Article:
People can learn to be more tolerant, and that is a better solution than restricting the liberty of others. …
    (p 128)

    The issue is not one of who may say what, but of what reasons should be given weight when we decide issues of public policy, and make laws that affect all members of society.
    If someone wants to base a policy recommendation on religious beliefs that they hold on faith, they are free to do so …
    [But] the rest of us are also free to ignore them … or encourage them to … restate their views in ways that appeal to those who do not share their religious faith.
    [This is based] on a sound understanding of what makes for a well-functioning democratic society.
    (p 129)

    Others [argue that] we cannot prove the truth of any ethical principle.
    Therefore, since ethics is beyond reasoning and public justification, it is no less acceptable to get one's ethics from religion than it is to get it from one's culture, or one's subjective beliefs.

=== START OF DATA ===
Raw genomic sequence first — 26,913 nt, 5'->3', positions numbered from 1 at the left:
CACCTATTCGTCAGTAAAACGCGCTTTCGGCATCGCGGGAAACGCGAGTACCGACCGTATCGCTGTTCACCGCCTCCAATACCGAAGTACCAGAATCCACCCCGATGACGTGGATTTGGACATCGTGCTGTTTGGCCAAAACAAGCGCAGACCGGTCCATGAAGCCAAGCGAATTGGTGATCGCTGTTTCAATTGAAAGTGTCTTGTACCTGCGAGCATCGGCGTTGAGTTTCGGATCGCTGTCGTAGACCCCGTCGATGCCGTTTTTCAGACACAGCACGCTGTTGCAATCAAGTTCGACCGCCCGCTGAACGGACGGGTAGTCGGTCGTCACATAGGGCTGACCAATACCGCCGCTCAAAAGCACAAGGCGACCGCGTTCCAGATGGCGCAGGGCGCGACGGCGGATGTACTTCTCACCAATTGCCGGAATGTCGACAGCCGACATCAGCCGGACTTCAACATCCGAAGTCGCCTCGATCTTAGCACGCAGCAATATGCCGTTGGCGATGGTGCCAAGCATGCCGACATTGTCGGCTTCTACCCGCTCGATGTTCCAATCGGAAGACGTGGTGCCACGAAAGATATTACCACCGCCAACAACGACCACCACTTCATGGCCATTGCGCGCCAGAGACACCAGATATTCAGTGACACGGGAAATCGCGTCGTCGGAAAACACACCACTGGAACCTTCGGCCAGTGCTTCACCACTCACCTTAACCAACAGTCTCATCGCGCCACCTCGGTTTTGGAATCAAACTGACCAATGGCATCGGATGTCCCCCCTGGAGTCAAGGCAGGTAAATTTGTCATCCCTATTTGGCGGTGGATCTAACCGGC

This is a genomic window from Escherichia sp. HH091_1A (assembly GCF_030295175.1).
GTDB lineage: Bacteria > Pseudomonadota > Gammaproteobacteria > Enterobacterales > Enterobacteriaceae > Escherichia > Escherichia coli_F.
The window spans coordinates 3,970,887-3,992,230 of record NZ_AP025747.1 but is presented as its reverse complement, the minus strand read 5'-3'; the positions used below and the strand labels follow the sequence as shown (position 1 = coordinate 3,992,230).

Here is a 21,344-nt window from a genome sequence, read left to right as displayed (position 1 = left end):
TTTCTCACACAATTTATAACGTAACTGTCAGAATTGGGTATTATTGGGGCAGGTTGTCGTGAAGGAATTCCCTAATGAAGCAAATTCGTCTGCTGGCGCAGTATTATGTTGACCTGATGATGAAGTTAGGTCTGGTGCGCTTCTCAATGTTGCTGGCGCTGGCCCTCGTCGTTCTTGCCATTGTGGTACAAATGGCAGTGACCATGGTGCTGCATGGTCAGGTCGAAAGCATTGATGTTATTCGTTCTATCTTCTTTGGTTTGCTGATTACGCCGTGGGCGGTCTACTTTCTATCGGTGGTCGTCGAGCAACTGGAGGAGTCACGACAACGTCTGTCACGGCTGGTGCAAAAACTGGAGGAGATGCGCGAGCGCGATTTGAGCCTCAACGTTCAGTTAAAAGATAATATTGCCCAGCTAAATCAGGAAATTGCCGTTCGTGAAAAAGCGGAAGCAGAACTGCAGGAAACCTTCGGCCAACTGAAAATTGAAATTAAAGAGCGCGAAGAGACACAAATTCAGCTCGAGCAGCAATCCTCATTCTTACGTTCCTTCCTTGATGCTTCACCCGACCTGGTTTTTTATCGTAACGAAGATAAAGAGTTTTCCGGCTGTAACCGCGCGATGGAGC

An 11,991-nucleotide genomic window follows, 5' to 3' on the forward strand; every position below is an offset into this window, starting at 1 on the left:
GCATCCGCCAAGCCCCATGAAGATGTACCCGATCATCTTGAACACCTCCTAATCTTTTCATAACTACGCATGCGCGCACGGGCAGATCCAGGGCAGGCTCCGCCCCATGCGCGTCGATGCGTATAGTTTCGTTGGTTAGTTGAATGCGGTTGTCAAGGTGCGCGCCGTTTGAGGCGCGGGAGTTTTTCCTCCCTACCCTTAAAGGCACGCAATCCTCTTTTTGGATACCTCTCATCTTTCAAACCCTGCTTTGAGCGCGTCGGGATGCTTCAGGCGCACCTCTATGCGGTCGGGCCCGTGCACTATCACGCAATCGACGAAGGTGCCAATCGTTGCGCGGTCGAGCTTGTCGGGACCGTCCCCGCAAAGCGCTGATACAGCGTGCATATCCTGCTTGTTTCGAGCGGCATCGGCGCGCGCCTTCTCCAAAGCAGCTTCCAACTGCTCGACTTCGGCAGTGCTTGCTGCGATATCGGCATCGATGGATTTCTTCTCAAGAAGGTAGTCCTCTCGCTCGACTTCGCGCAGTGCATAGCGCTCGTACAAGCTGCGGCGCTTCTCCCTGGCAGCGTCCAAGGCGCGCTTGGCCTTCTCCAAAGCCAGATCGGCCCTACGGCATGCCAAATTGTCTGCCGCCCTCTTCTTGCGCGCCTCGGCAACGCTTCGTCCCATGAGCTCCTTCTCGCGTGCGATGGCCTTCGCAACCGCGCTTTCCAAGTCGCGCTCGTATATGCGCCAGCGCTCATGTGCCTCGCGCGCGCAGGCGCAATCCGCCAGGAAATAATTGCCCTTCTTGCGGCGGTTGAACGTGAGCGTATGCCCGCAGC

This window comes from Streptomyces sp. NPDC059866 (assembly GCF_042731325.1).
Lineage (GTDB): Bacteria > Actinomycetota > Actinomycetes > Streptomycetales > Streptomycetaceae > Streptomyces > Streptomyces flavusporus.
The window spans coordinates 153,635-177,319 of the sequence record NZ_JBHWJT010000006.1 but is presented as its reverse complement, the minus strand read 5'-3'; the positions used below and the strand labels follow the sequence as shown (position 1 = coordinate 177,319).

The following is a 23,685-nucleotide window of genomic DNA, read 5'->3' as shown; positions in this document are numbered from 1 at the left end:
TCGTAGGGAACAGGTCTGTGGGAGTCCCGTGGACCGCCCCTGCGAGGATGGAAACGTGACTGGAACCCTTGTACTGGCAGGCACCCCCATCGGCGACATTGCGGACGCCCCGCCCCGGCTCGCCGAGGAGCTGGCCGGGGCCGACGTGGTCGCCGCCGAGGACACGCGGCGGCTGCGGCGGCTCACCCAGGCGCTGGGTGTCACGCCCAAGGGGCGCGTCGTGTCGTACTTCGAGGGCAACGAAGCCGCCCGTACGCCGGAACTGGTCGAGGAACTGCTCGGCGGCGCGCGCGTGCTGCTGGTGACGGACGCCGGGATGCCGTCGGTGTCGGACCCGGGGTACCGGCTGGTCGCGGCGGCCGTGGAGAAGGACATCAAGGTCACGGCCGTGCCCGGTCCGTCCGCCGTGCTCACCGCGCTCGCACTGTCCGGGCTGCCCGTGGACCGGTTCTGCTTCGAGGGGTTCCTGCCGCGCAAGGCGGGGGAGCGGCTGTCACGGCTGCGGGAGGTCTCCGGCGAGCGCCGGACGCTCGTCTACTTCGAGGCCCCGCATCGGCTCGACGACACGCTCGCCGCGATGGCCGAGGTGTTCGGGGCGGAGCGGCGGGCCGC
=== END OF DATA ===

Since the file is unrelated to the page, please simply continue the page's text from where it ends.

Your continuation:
[Many] Americans believe that the only alternatives to deriving moral judgments from religion are moral nihilism or moral relativism.
    (Interestingly, this is not an assumption that I have come across outside the United States, presumably because in more secular countries, it is obvious that there are many people who are not religious but still hold that morality is important, and not just a matter of subjective or cultural preferences.)
    But morality does not have to be religious in order to be real and important.

    We are each of us concerned about … the satisfaction of our wants and desires.
    When we think ethically, we should do so from an impartial perspective, from which we recognise that our own wants and desires are no more significant than the wants and desires of anyone else.
    To base judgments about the rights and wrongs of an action on the impact it will have on the welfare of those affected by it is to base ethics on something that is real and tangible.
    Because it is based on something that we all want, for ourselves, coupled with an argument for a form of impartiality in our reasoning, it meets the standards of public justification.
    (p 130)